Tuesday, June 8, 2010

Networked Finance

American finance is in bad shape. The whole world's finance is in bad shape, but occasionally to a lesser extent. The finance can be represented as numbers, and thus, we can enlist the support of computers.
One thing computers are very good at is taking a large quantity of numbers, and preparing visual charts to allow a quick understanding of the big picture. I have a financial program that, if I input all of my transactions, will quickly tell me a number of very important things about my finance:
* How much money do I have, total?
* Where am I getting my money?
* What am I spending it on?
* Are there things I'm buying that I could stand to buy less of?
* Will I have enough capacity in case of an emergency? (which would cost a known amount of money)
Okay, but having to look up and enter the records is time consuming. But Also, this program was capable of receiving the input from database files, which I could download from my bank, thus having my bank do my entry for me. Same with my credit card. I would only need to do a quick correlation to show how this new data fit the picture, and it would be entered. The program also knows a common European bank-communication protocol, which doesn't help me much because American banks do not use that.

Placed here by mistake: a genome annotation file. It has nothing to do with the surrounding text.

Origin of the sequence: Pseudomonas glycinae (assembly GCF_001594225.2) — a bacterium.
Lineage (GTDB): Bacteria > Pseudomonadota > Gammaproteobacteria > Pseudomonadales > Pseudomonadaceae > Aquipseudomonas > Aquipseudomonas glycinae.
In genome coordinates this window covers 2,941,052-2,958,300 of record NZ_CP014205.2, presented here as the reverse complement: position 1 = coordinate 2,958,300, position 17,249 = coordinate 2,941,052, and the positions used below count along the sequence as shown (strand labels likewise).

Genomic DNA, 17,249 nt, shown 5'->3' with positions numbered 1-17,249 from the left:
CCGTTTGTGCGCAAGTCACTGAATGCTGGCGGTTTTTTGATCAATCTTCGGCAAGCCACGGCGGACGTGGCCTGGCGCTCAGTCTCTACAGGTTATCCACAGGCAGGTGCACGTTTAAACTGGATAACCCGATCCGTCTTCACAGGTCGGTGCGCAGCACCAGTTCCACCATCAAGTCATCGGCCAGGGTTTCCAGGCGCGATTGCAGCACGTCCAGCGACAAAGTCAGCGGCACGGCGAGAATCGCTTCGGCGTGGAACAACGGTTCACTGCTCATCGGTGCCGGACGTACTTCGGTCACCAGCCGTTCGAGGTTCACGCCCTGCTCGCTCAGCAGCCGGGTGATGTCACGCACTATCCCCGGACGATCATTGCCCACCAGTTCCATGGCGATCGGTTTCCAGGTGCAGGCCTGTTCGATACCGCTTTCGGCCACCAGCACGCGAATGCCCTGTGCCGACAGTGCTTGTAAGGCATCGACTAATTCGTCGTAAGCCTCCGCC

So...what if there was a common financial communication protocol that all banks, credit cards, and brokerages could communicate with? A simple unified program could obtain my information (strongly authenticated, of course, because I don't want just anyone to have access to my financial information), crunch the numbers, and report on trends, patterns, and points of interest.
After all, many financial concerns are just a matter of math. What will I owe in taxes? The government's regulations may change from year to year, but there is a formula, one the computer will easily be able to compute. Can I afford a vacation? (Vacation is projected to cost $X, we have $Y saved up and $Z income, if Y+Z is greater than X, then technically yes, but I think I'll hold off until Z is greater than X.) What if I retired? (Income would reduce, at my age to 0.)
The program could, over time, even learn suspicious patterns (a change in credit card spending may suggest that your card has been stolen or cloned), or suggest things in order to achieve a goal, like buying a house. (You can afford a house costing $X if you have an income of $Y and savings of $Z, with a W year mortgage.)
I would like to see it as an open source program so that it could be run on many different platforms.

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